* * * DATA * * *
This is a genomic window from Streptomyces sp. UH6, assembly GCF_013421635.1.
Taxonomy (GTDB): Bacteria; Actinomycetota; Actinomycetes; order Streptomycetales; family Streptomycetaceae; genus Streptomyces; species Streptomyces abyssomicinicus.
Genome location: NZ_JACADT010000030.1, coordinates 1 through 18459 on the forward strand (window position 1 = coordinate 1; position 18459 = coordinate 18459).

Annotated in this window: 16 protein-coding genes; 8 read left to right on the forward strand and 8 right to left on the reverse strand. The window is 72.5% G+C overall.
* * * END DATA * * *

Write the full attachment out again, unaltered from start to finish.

This is a genomic window from Streptomyces sp. UH6, assembly GCF_013421635.1.
Taxonomy (GTDB): Bacteria; Actinomycetota; Actinomycetes; order Streptomycetales; family Streptomycetaceae; genus Streptomyces; species Streptomyces abyssomicinicus.
Genome location: NZ_JACADT010000030.1, coordinates 1 through 18459 on the forward strand (window position 1 = coordinate 1; position 18459 = coordinate 18459).

Annotated in this window: 16 protein-coding genes; 8 read left to right on the forward strand and 8 right to left on the reverse strand. The window is 72.5% G+C overall.